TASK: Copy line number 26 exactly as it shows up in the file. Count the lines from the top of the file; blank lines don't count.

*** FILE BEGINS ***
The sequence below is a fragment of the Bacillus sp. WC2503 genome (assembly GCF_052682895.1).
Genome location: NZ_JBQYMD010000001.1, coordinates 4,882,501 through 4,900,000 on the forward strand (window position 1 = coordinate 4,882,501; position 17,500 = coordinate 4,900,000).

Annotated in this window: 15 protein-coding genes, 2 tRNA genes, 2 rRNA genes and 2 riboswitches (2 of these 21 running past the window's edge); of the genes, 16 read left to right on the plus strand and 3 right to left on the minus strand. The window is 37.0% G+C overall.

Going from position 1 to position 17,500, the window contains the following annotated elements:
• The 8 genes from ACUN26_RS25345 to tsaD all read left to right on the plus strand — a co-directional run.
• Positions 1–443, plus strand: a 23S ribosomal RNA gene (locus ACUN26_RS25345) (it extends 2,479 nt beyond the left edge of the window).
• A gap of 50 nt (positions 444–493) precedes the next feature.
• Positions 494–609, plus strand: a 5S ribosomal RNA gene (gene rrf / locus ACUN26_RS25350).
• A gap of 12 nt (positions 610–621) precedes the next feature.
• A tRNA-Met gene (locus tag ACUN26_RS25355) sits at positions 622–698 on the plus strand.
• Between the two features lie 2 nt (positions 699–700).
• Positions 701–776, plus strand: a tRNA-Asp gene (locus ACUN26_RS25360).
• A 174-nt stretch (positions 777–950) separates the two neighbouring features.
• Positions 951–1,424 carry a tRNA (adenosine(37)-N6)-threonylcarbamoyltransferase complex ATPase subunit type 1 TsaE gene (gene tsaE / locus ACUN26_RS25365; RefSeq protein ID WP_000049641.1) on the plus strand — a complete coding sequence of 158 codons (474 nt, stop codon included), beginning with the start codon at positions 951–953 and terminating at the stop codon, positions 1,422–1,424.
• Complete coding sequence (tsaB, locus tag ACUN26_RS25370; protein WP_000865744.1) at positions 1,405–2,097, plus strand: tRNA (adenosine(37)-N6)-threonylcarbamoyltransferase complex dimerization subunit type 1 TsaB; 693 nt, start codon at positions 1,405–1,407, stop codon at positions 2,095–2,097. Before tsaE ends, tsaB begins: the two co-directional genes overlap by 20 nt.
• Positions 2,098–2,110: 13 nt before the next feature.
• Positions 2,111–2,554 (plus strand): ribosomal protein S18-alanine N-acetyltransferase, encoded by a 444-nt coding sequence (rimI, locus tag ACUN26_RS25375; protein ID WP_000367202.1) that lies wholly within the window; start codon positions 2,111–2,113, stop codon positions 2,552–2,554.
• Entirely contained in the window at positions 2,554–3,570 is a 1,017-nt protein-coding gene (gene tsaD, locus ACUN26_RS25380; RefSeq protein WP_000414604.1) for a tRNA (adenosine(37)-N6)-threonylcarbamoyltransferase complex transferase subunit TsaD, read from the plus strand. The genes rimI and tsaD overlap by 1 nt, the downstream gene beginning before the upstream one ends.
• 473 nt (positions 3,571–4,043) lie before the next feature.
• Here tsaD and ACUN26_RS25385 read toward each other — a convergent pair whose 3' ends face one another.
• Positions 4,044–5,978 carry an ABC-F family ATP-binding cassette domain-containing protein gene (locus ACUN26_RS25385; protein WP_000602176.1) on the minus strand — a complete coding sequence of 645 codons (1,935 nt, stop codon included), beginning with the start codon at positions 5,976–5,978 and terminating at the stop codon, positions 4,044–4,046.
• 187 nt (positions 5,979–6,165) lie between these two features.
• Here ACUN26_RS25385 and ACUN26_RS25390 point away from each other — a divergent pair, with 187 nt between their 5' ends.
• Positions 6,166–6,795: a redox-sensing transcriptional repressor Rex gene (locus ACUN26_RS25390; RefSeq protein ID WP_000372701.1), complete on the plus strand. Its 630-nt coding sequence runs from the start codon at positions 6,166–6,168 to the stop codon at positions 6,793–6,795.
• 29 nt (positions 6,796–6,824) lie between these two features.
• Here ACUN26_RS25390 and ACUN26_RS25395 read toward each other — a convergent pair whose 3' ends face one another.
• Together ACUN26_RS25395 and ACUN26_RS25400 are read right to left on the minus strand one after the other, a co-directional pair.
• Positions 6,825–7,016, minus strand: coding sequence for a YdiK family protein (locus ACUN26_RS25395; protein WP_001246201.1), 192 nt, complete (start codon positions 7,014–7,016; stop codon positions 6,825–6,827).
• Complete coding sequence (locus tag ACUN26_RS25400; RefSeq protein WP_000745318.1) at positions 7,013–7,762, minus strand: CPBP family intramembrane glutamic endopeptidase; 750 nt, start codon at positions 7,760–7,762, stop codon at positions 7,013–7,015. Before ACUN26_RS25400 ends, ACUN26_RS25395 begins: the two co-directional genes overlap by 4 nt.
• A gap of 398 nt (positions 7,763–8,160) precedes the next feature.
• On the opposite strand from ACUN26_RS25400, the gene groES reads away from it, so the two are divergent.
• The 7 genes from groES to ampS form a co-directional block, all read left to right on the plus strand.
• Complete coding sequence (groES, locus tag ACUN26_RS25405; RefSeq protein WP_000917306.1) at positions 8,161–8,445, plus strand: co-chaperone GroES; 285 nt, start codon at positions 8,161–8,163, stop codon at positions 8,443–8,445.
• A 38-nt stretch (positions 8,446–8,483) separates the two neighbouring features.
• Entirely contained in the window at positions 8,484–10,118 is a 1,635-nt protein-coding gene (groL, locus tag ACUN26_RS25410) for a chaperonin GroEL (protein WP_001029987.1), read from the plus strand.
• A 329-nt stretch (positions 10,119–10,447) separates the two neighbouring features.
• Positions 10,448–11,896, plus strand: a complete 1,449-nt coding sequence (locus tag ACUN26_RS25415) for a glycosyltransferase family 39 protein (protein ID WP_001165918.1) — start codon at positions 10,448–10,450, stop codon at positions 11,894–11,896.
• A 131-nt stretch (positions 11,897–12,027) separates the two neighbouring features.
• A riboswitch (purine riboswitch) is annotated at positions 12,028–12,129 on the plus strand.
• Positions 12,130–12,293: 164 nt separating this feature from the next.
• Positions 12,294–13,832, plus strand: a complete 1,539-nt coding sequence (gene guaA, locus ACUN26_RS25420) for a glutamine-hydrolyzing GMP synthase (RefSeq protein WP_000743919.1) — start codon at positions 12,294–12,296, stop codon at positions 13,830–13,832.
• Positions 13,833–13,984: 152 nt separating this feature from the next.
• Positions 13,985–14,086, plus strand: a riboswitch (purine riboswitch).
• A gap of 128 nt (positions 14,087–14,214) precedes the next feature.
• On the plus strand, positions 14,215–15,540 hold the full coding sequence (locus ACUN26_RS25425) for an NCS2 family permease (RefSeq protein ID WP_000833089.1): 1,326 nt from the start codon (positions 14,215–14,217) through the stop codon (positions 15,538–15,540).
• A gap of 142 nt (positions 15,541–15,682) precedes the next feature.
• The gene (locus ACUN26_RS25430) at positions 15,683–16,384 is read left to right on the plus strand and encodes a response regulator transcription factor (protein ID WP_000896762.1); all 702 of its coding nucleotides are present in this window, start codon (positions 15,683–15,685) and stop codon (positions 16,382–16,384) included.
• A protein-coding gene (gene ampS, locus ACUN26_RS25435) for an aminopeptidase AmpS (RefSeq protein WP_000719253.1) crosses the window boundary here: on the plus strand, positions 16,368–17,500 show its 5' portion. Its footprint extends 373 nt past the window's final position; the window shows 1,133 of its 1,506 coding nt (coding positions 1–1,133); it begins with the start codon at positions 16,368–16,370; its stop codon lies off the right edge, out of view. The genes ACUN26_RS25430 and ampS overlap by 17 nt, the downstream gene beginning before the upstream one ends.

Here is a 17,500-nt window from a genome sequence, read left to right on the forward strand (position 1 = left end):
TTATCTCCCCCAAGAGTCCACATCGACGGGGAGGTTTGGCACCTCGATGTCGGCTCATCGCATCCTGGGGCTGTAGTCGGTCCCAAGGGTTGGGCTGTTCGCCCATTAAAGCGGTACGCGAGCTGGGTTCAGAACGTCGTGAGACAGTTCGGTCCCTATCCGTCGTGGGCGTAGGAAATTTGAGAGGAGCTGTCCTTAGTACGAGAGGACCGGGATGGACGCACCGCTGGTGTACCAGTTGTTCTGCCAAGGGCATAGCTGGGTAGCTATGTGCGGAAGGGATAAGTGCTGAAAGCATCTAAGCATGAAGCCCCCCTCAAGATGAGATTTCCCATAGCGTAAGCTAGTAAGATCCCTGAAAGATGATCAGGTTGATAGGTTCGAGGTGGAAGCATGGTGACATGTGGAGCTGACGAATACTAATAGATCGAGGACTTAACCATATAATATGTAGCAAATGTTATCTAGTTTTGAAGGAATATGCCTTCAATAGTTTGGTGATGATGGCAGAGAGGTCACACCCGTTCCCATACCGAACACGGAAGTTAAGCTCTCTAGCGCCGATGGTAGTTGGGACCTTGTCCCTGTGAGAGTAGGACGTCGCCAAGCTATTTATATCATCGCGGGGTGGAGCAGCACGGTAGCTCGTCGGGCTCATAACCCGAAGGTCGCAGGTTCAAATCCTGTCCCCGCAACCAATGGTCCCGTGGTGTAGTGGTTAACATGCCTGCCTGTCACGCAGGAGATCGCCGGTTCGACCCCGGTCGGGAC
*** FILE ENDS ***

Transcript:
• Here ACUN26_RS25390 and ACUN26_RS25395 read toward each other — a convergent pair whose 3' ends face one another.